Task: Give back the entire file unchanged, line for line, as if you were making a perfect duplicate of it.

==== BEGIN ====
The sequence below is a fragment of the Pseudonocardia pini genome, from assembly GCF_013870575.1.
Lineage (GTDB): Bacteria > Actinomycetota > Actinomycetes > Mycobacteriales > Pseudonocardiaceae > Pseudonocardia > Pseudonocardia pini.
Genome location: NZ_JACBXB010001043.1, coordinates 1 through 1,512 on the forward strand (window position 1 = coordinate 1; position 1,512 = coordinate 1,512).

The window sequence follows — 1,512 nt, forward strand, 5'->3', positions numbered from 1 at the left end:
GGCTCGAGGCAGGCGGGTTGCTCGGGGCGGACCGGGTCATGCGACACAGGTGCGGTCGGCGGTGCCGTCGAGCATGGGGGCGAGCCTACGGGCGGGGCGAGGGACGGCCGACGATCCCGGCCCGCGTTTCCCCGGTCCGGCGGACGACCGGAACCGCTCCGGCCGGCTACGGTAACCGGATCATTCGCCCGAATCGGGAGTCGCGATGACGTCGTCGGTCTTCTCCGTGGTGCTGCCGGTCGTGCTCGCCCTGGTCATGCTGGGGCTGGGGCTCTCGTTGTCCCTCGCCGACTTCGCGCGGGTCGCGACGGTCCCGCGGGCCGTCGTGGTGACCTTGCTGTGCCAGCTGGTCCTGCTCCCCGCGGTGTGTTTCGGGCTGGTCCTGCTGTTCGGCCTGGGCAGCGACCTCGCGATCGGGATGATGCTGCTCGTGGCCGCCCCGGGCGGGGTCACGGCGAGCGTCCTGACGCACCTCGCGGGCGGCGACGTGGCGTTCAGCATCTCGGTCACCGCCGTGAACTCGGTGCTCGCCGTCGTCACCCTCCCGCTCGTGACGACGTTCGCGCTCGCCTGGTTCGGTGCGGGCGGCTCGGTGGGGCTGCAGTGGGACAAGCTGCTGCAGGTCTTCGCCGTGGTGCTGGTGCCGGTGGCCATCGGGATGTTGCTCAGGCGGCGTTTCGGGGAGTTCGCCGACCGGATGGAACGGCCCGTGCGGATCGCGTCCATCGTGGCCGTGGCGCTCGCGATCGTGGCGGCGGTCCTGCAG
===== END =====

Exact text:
The sequence below is a fragment of the Pseudonocardia pini genome, from assembly GCF_013870575.1.
Lineage (GTDB): Bacteria > Actinomycetota > Actinomycetes > Mycobacteriales > Pseudonocardiaceae > Pseudonocardia > Pseudonocardia pini.
Genome location: NZ_JACBXB010001043.1, coordinates 1 through 1,512 on the forward strand (window position 1 = coordinate 1; position 1,512 = coordinate 1,512).

The window sequence follows — 1,512 nt, forward strand, 5'->3', positions numbered from 1 at the left end:
GGCTCGAGGCAGGCGGGTTGCTCGGGGCGGACCGGGTCATGCGACACAGGTGCGGTCGGCGGTGCCGTCGAGCATGGGGGCGAGCCTACGGGCGGGGCGAGGGACGGCCGACGATCCCGGCCCGCGTTTCCCCGGTCCGGCGGACGACCGGAACCGCTCCGGCCGGCTACGGTAACCGGATCATTCGCCCGAATCGGGAGTCGCGATGACGTCGTCGGTCTTCTCCGTGGTGCTGCCGGTCGTGCTCGCCCTGGTCATGCTGGGGCTGGGGCTCTCGTTGTCCCTCGCCGACTTCGCGCGGGTCGCGACGGTCCCGCGGGCCGTCGTGGTGACCTTGCTGTGCCAGCTGGTCCTGCTCCCCGCGGTGTGTTTCGGGCTGGTCCTGCTGTTCGGCCTGGGCAGCGACCTCGCGATCGGGATGATGCTGCTCGTGGCCGCCCCGGGCGGGGTCACGGCGAGCGTCCTGACGCACCTCGCGGGCGGCGACGTGGCGTTCAGCATCTCGGTCACCGCCGTGAACTCGGTGCTCGCCGTCGTCACCCTCCCGCTCGTGACGACGTTCGCGCTCGCCTGGTTCGGTGCGGGCGGCTCGGTGGGGCTGCAGTGGGACAAGCTGCTGCAGGTCTTCGCCGTGGTGCTGGTGCCGGTGGCCATCGGGATGTTGCTCAGGCGGCGTTTCGGGGAGTTCGCCGACCGGATGGAACGGCCCGTGCGGATCGCGTCCATCGTGGCCGTGGCGCTCGCGATCGTGGCGGCGGTCCTGCAG